• The revelation that in order for my burden to be light, I must: 1) be willing to deny myself that which would weigh me down – the desire for stuff to give me a sense of security, and 2) throw off everything that hinders me – procrastination and laziness that rob me of the joy of accomplishing the work God has created me to do (Eph. 2:10).  When we procrastinate, we abandon the work God’s given us to do today in favor of wishful thinking that our problems will take care of themselves.  But God wants me to live each day fully, abundantly, joyfully working alongside him.  The joy is not so much from the task, but from the relationship that develops as I choose to do each task with and for the glory of God (Col. 3:17).

I can honestly say that I am forever changed because of this experience.  Being surrounded by so much excess going to waste and having to deal with the results of my procrastination has left such a sour taste in my mouth towards the accumulation of stuff.  I am no longer lured by the siren song of the bargain or tempted by junk at the dollar store just because it’s cheap.  When I see something that looks appealing, I ask myself:

  1. Do I actually need this or can I get by with something I already own?
  2. Do I have a place for this in my home?
  3. Is it worth it to me to have to eventually take a picture of this and put up with annoying people on Craigslist in order to sell it?

You see, the truth is that even though I’ve always been good at finding bargains, I often bought things just because they were a bargain, reasoning that if I didn’t buy it now I might not find such a good deal in the future.  Add to that our tendency to save things because “you never know when it might come in handy” and our “green” culture’s emphasis on reusing items and repurposing junk, and you end up with stuff ruling over you because you’re addicted to collecting it out of fear of what might happen if you don’t, and afraid to let it go once you do have it.  Fear.  The weapon of the enemy.  But “God has not given us a spirit of fear and timidity, but of power, love, and self-discipline” (2 Tim. 1:7).  I had to face the “What if I might want this someday?” fear with the truth that God always has and always will take care of my needs, as long as I seek him first (Matt. 6:33).  It’s time to let go of the lie that stuff will take care of me.  God will take care of me.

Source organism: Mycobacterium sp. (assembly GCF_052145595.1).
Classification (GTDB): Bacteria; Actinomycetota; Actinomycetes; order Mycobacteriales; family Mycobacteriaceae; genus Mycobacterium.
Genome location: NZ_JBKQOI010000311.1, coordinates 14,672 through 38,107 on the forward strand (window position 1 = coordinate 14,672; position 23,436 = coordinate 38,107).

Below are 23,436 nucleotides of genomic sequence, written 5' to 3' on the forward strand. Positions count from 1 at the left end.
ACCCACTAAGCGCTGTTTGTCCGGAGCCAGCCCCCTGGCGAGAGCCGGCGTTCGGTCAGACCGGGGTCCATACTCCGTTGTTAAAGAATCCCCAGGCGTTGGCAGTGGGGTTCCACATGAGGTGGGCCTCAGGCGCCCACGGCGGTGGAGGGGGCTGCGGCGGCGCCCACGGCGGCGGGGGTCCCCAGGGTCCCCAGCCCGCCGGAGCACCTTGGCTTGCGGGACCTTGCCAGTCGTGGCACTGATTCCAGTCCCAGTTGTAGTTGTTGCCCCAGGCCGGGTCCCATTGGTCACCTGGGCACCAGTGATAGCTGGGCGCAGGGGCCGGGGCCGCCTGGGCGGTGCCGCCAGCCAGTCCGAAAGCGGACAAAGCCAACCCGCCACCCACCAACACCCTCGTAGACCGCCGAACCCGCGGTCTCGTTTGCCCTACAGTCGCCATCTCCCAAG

It’s also time to face the lie that procrastination is in my best interest.  It’s not.  When I put off doing what God has given me the time and strength to do today, I’m essentially saying to him, “I want to please myself today, so come back tomorrow and give me the strength to do my work when I feel like it.  Which I never will.”  When my kids were little, I had to prioritize because there simply wasn’t enough time in the day to do everything, so household projects went to the bottom of the list.  And that was appropriate for that season of my life.  But my “babies” are now 8 and 10, and “prioritization” had become a fancy way of dressing up procrastination because the truth is I DID have the time to take better care of my home and just didn’t want to.  So day after day I was drained of energy to do my work and felt like I couldn’t engage in anything creative because there were disorganized piles, drawers, and closets screaming to be dealt with.  Thankfully, God knew my heart and knew that I needed him to “prioritize” home-management so that I could justify setting aside other duties for awhile in order to accomplish such a daunting task.

That’s why, friends, I don’t want you to be impressed by me in any way because of the accomplishment of this project.  Be inspired, be encouraged, even be warned!  But don’t be impressed by me.  Instead, be impressed by a God who cares enough about a little, lost homeschooler who doesn’t know how she can find the time and energy to creatively teach her children and Sunday School class, cook gluten free meals from scratch, survive on a shoe-string budget, manage her home, and write a blog, that he set aside 2 months of the summer to retrain her mind and habits.

I don’t procrastinate anymore.  My house is clean.  Our school year is off to a great start, and I’m full of creative ideas.  I’ve also had the energy to not only cook but experiment with new gluten free creations – recipes to come!  And…I have time to blog again.  All the glory goes to God because in his infinite wisdom, he knew that when he asked me to deny myself daily (of the desire for stuff and decision to procrastinate), take up my cross (of choosing his work over my short-lived pleasure), and follow him (down the exciting path he’s planned just for me), that the death of my selfish pursuits would result in the most amazing, fulfilling, joy-filled life I could ever imagine.  Have you ever sung praises to God while cleaning a toilet?  I have, because it was the last thing on my to-do list, and I was so grateful that God loved me enough to make me do it!  And you know what?  God’s presence was there with me while I cleaned that toilet, as strongly as I’ve ever felt in any church service,  because I was doing it for the glory of God.  That’s true joy.

“Whatever you do, work at it with all your heart, as working for the Lord, not for men, since you know that you will receive an inheritance from the Lord as a reward. It is the Lord Christ you are serving.” – Colossians 3:23-24